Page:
Using the NAME Function in Excel 97, 2000, 2002, 2003, and 2007

March 1, 2009

in applications,computer hardware,privacy & security,Windows

by David Hakala

Excel formulas may require a lot of arguments. It can be hard to remember that “12*4” means 12 monthly payments for four years. It might be easier to read your formula if that argument read, “12Months*Years”. Well, you can give arguments and cells easily remembered names in Excel.

The NAME() function in Excel assigns any meaningful name you wish to a reference, constant, formula, table, or anything you can selected with a mouse-click. Some examples of named items include:

Reference =SUM(C20:C30) =SUM(FirstQuarterSales)
Constant =PRODUCT(A5,8.3) =PRODUCT(Price,WASalesTax)
Formula =SUM(VLOOKUP(A1,B1:F20,5,FALSE), -G5) =SUM(Inventory_Level,-Order_Amt)
Table C4:G36 =TopSales06

It’s much easier to look at someone else’s workbook and tell what does what when things are named, isn’t it? You may feel the same way about your own work.

There are two types of names. A defined name can be applied by you to any cell, range of cells, multiple nonadjacent cells, formula, or constant value. A table name is for Excel tables only. Excel automatically names new tables Table1, Table2, etc., but you can change the names to things more meaningful to you.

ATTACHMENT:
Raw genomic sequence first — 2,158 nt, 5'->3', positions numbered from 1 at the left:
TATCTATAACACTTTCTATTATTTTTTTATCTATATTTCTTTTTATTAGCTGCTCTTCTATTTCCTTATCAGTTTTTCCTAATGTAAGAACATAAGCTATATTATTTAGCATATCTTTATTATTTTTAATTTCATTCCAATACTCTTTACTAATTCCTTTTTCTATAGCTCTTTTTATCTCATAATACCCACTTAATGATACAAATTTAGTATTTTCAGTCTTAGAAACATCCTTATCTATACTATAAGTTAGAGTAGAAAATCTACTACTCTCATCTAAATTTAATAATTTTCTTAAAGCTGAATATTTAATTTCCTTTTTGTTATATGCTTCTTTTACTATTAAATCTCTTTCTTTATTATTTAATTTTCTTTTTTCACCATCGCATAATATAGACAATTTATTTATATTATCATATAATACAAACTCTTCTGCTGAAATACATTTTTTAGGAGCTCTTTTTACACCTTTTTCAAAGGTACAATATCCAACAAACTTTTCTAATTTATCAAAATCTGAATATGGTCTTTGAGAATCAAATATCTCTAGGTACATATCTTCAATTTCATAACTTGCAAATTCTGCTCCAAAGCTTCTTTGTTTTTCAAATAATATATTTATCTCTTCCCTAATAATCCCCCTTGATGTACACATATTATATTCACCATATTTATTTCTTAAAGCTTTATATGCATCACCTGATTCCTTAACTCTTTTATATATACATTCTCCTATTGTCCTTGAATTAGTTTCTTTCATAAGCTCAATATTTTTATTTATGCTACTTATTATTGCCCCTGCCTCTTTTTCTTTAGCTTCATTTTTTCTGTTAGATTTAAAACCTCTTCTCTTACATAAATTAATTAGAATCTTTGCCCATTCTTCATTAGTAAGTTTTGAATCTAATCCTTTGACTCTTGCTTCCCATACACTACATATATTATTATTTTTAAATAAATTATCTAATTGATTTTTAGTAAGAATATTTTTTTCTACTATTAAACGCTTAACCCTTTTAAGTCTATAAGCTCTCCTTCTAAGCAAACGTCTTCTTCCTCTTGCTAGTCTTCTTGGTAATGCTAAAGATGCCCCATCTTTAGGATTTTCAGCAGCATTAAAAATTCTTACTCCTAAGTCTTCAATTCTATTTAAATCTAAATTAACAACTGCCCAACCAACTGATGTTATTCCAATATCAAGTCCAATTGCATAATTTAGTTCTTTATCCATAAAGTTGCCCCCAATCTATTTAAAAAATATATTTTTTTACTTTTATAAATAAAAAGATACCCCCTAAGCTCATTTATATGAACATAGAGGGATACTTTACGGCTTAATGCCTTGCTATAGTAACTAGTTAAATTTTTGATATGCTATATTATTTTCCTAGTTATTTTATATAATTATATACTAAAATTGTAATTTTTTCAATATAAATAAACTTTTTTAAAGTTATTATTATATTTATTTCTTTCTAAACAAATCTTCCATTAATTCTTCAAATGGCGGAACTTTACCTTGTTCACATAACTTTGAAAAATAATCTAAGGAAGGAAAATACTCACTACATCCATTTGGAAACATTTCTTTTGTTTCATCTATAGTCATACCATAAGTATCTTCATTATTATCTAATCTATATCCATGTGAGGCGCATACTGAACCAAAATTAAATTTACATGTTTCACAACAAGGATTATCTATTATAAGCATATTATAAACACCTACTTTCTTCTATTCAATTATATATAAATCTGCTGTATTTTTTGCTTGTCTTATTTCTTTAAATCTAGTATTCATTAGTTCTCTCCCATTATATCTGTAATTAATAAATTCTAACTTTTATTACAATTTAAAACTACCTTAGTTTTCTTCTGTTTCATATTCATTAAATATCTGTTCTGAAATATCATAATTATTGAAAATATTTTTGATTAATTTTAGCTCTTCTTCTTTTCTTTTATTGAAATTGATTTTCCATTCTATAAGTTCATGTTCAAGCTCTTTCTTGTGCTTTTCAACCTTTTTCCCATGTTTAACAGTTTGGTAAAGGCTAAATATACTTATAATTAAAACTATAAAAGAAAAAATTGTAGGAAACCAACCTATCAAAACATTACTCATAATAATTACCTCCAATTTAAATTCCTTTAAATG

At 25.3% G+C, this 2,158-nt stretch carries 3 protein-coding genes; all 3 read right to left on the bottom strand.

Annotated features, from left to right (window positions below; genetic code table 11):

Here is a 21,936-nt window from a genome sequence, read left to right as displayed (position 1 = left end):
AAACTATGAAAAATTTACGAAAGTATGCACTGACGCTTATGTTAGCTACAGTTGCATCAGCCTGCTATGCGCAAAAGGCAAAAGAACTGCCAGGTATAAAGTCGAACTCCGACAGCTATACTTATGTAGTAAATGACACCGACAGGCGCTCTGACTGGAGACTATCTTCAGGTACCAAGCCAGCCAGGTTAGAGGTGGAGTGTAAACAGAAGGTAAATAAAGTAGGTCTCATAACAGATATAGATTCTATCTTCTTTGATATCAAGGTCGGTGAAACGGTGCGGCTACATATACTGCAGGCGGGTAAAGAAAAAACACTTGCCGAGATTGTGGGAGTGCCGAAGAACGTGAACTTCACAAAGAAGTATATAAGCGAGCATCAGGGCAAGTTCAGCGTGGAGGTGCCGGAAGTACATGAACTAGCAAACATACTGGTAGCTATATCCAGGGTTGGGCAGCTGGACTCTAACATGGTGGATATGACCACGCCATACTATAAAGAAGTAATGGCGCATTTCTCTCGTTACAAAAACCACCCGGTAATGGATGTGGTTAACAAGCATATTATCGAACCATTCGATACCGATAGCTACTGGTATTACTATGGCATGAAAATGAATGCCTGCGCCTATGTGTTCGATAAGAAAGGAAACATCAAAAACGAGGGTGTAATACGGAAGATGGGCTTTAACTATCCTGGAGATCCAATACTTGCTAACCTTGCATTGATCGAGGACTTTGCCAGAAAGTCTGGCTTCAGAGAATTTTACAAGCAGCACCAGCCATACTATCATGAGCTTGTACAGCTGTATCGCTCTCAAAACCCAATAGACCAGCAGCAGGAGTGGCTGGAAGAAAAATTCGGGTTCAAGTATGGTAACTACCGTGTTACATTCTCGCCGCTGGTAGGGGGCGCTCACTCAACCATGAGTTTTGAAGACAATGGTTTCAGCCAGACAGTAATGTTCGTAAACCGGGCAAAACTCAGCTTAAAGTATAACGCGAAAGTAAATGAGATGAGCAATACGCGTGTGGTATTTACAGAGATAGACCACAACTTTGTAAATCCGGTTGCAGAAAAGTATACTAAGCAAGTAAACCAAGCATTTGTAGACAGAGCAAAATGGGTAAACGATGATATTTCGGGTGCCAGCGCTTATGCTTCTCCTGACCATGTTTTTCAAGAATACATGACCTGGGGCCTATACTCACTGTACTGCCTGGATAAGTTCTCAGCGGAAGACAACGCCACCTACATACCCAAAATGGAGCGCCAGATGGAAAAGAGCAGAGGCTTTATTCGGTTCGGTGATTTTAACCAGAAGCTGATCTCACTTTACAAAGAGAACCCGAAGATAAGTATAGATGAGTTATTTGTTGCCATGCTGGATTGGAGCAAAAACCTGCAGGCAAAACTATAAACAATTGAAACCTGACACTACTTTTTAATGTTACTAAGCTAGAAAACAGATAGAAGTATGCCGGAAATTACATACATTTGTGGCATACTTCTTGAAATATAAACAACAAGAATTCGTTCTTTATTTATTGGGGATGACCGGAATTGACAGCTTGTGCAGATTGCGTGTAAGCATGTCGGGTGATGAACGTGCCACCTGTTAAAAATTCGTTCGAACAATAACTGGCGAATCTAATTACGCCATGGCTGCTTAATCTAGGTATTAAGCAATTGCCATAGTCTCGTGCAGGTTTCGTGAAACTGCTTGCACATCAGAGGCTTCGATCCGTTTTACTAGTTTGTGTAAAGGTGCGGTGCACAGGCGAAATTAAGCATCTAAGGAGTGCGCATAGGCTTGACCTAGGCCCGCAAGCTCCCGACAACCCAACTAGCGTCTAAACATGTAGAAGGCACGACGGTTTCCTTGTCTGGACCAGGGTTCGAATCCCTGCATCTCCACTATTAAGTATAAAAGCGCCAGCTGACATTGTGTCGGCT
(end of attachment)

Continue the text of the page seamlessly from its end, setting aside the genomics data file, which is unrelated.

To set a defined name in Excel 2007:

Select the item(s) to which you want to give a name.

Click the Formula tab, then Define Name in the Defined Names area.

Type the name you want to assign to the selection and press Enter.

Now, whenever you type the name preceded by an equals sign, the value of the named selection is called. In our illustration, “=Constant” in any cell will repeat the phrase, “this is my constant”.

You can manage your names using the Name Manager function in the Define Names area of the Formulas tab. This is also where you can rename a table name or a defined name.

Each name has a scope; that is, the name is recognized only within the scope of certain Excel elements. By default, a name in a worksheet is valid only throughout the entire workbook. You can change the scope of any name in Name Manager. If a name’s cope is its own worksheet only, you can specify a name in a different worksheet by preceding the name with the number of its worksheet, i. e.,


invokes the name Budget from worksheet 1 into whatever worksheet it is entered. Don’t forget the exclamation point between worksheet name and item name.
You can also invoke names from entirely different workbooks. The syntax looks like this:


where Book1 is the name of the workbook from which you wish to pull the value of Constant.

David Hakala has perpetrated technology tutorials since 1988 in addition to committing tech journalism, documentation, Web sites, marketing collateral, and profitable prose in general. His complete rap sheet can be seen at